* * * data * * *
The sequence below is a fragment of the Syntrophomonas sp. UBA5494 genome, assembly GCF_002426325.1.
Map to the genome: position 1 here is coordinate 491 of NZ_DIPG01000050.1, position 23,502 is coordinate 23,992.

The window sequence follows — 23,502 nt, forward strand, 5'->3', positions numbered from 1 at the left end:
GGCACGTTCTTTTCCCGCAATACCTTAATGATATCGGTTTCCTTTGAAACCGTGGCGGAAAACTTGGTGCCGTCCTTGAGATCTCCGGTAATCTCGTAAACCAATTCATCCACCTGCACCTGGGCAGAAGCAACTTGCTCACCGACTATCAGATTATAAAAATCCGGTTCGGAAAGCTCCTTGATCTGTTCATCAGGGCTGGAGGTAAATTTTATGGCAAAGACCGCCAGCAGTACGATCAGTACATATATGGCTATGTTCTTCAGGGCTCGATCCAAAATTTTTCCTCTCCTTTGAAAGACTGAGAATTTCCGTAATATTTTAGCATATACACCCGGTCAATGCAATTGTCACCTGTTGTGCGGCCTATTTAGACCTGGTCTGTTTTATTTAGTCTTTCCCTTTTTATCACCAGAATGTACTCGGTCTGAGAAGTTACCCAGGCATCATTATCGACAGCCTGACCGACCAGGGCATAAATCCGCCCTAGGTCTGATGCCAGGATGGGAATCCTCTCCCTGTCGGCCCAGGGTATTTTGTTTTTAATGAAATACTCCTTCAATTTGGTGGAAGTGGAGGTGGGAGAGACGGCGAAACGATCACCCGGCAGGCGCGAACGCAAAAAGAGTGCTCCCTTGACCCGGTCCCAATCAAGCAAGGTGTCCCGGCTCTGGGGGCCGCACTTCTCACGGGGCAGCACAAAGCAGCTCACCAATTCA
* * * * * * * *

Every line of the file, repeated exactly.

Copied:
The sequence below is a fragment of the Syntrophomonas sp. UBA5494 genome, assembly GCF_002426325.1.
Map to the genome: position 1 here is coordinate 491 of NZ_DIPG01000050.1, position 23,502 is coordinate 23,992.

The window sequence follows — 23,502 nt, forward strand, 5'->3', positions numbered from 1 at the left end:
GGCACGTTCTTTTCCCGCAATACCTTAATGATATCGGTTTCCTTTGAAACCGTGGCGGAAAACTTGGTGCCGTCCTTGAGATCTCCGGTAATCTCGTAAACCAATTCATCCACCTGCACCTGGGCAGAAGCAACTTGCTCACCGACTATCAGATTATAAAAATCCGGTTCGGAAAGCTCCTTGATCTGTTCATCAGGGCTGGAGGTAAATTTTATGGCAAAGACCGCCAGCAGTACGATCAGTACATATATGGCTATGTTCTTCAGGGCTCGATCCAAAATTTTTCCTCTCCTTTGAAAGACTGAGAATTTCCGTAATATTTTAGCATATACACCCGGTCAATGCAATTGTCACCTGTTGTGCGGCCTATTTAGACCTGGTCTGTTTTATTTAGTCTTTCCCTTTTTATCACCAGAATGTACTCGGTCTGAGAAGTTACCCAGGCATCATTATCGACAGCCTGACCGACCAGGGCATAAATCCGCCCTAGGTCTGATGCCAGGATGGGAATCCTCTCCCTGTCGGCCCAGGGTATTTTGTTTTTAATGAAATACTCCTTCAATTTGGTGGAAGTGGAGGTGGGAGAGACGGCGAAACGATCACCCGGCAGGCGCGAACGCAAAAAGAGTGCTCCCTTGACCCGGTCCCAATCAAGCAAGGTGTCCCGGCTCTGGGGGCCGCACTTCTCACGGGGCAGCACAAAGCAGCTCACCAATTCA